Naqsh-e Rostam and Ka’ba-ye Zartosht are located on the same site in Fars Iran. The first is the ‘Necropolis’ and the second is the ‘cube of Zoroaster’. A third site Naqsh-e Rajab lies a little less than 2km away and is a series of bas-reliefs.
Here’s what you should know about the site and why you should visit if you’re travelling to Fars Iran.
The necropolis | Naqsh-e Rostam
Naqsh-e Rostam or ‘the necropolis’ holds the tombs or mausoleums of four prominent Archaemenid kings. Namely Darius II, Artaxerxes I, Darius I ‘The Great’ and Xerxes I ‘The Great’.
The site also contains reliefs or carvings from the Elamites who predate the Archaemenid empire and the Sassanian who came after the Achaemenid Empire.
The oldest relief carved at Naqsh-e Rostam is of Elamite origin and dates to around 1000BC. It’s from this relief that the site gets its name. As the now mostly destroyed relief is believed to have depicted the ancient Persian hero Rostam.
Today the tombs lie empty as they have since the conquest of Alexander ‘The Great’. Whose men looted the tombs. Alexander’s conquest of Persia is also the reason that the fifth tomb in the sequence remains unfinished.
Cube of Zoroaster | Ka’ba-ye Zartosht
Located on the same site as the Naqsh-e Rostam is Ka’ba-ye Zartosht. Or in english, the ‘Cube of Zoroaster’. Ka’ba-ye Zartosht faces onto Naqsh-e Rostam.
The exact purpose of the cube is unknown. Though it is said to be dated to the early Achaemenid era and was likely used to hold Zoroastrian religious texts such as the Avesta.
When we visited the site I was told that the inside joke about the cube was that it survived destruction by the Khan’s through a ruse. I was told that it wasn’t destroyed as a non-islamic religious site because the Khan’s were made to believe it held a relative of the prophet or some holy islamic artefact. But I can’t confirm whether or not the story is true.
What is for certain is that it has some of the most important Sassanian era inscriptions. And walking around the outside of Ka’ba-ye Zartosht a couple of times I couldn’t see them. But the structure even without the inscriptions is a sight to behold.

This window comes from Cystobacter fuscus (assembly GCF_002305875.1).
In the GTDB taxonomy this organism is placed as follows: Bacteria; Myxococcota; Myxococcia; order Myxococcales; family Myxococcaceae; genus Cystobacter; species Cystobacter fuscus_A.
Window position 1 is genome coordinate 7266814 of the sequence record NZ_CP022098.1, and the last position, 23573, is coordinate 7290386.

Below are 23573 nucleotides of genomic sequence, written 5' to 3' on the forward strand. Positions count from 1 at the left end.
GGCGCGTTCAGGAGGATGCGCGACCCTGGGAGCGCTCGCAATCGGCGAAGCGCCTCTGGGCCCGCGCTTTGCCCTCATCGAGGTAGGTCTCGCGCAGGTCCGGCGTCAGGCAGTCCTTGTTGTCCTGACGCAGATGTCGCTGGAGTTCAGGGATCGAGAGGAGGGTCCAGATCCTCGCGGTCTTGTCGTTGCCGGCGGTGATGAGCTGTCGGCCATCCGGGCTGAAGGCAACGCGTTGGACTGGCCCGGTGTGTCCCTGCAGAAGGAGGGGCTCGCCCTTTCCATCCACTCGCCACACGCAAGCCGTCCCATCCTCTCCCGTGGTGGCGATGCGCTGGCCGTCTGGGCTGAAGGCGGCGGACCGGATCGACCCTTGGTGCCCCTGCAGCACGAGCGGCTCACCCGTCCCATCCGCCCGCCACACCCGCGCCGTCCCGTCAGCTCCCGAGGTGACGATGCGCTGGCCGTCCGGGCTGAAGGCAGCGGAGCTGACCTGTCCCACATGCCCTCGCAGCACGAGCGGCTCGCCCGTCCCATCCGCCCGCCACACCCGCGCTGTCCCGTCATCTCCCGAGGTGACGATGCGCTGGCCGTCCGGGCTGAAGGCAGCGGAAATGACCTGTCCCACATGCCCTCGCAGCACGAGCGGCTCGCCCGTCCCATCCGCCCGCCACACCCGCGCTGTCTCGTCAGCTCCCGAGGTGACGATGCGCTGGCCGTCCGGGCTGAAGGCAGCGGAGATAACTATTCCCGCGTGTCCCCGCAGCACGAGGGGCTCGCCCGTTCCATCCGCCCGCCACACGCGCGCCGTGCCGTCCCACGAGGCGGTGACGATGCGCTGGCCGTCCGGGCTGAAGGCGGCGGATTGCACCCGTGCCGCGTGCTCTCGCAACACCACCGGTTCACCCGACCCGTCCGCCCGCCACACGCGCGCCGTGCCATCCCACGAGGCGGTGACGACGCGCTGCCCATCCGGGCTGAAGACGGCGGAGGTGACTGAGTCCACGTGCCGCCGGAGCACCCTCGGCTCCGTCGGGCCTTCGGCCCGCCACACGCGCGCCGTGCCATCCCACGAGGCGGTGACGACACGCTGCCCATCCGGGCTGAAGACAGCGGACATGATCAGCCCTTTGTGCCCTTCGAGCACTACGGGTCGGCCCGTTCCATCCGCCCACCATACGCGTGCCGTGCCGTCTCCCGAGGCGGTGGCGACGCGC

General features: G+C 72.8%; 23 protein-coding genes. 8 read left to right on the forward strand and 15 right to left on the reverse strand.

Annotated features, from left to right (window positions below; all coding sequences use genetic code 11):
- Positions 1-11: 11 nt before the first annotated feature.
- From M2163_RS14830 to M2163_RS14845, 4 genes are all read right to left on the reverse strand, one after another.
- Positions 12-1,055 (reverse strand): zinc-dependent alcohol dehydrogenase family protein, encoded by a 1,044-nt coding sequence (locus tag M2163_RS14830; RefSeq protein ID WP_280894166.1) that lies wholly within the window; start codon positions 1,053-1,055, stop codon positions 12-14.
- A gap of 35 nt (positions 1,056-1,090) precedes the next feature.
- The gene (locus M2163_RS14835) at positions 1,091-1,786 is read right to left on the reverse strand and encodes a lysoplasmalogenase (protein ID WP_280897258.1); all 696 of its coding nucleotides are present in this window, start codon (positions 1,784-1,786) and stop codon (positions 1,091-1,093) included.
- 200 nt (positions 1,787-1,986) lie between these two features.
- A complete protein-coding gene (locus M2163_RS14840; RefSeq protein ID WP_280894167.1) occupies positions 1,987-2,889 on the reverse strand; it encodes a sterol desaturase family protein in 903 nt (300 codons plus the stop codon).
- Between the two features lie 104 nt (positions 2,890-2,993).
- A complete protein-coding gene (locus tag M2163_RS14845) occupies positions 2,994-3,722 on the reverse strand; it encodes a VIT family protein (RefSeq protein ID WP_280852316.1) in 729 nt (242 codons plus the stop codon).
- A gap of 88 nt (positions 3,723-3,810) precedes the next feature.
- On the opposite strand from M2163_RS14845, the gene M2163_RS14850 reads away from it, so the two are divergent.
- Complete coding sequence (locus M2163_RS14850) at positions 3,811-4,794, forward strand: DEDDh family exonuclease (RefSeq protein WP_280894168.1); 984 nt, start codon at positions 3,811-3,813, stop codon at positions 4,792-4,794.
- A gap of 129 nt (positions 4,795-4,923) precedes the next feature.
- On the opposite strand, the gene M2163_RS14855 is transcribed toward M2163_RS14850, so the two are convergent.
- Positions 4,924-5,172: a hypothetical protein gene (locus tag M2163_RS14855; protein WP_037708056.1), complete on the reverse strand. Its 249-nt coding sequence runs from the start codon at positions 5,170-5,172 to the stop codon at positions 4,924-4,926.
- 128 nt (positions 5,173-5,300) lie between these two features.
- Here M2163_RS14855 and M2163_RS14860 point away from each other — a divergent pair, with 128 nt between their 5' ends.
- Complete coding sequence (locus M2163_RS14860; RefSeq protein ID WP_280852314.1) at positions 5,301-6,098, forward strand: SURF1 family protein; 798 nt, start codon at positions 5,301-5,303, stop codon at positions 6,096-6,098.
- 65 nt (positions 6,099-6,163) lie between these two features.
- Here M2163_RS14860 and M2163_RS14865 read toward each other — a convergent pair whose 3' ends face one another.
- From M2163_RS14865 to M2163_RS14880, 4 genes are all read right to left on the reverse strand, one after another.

It sits facing the tomb of Darius II like a little square millennia old lighthouse.
Visiting Naqsh-e Rostam and Ka’ba-ye Zartosht
Both sites are located together with a third site Naqsh-e Rajab a short walk. Make sure you bring sunscreen and good shoes when visiting or you’ll regret it.
The sites themselves are about an hour from Shiraz in Fars Province Iran. We visited Naqsh-e Rostam and Ka’ba-ye Zartosht as part of a circuit including Takht-e Jamshīd better known as Persepolis and Pasargadae which is the site of the Tomb of Cyrus. Naqsh-e Rostam and Ka’ba-ye Zartosht were our second stop in this circuit.
You will need a vehicle to visit all these sites as there’s no bus or trains. Either hiring a vehicle and driver as our group had or going on an organised tour would be the better options for visiting.
Iranian traffic is a whole other world of danger and I’ve personally witnessed people reversing down the middle of a freeway in peak hour traffic. So if you’re unfamiliar with Iranian road rules I wouldn’t recommend trying to drive yourself with a hire car. Better to be driven by a professional who understands Iranian roads.
At the entrance to the site you’ll find a couple of small vendors selling trinkets and drinks. And when we went there as a gentleman with a couple of camels that would take you for a ride if you wanted to sight see via camel.
conclusion | Naqsh-e Rostam and Ka’ba-ye Zartosht
My first words and thoughts upon stepping out of the van at Naqsh-e Rostam was ‘oh, wow’. It’s an impressive site to behold. And it is definitely a site I’d visit again.
If I was to return to Iran and to Fars province I would likely do the circuit of three sites again. But I would do them in reverse starting at Pasargadae and moving to Naqsh-e Rostam before finishing at Takht-e Jamshīd. In this reverse order you’re moving from the oldest site with the least remaining artefacts to the newer sites with more of their artefacts intact.
I know, I said ‘newer’ for something that’s 2500 years old. But when you start at a site like Persepolis that has many remaining structures, statues, reliefs and columns and move to those sites with less remaining artefacts each site feels a little less grand. When in reality it was Pasargadae and Cyrus The Great who kicked off the Achaemenid empire.
I also found myself marvelling at the relative modesty of the structures they built for themselves as their final resting places. Achaemenid kings didn’t build mountain sized mausoleums like the Egyptians with their pyramids. They didn’t build phallic signifiers like Trump and his big ugly buildings. They didn’t even slap their names all over everything like Trump. And these relatively modest tombs contrast with the power these Persian rulers held.
At its height the Achaemenid empire controlled most of the known world. What today is dozens of independent countries. And Cyrus The Great’s last resting place is what today would be a small mausoleum. In places like Buenos Aires Recoleta cemetery or Cuba’s Necrópolis Cristóbal Colón you’ll find mausoleums that dwarf the one Cyrus set for himself.
Let that sink in for a bit.
The man who built an empire controlling most of the known world had himself entombed in a small mausoleum. Set in his favourite garden.
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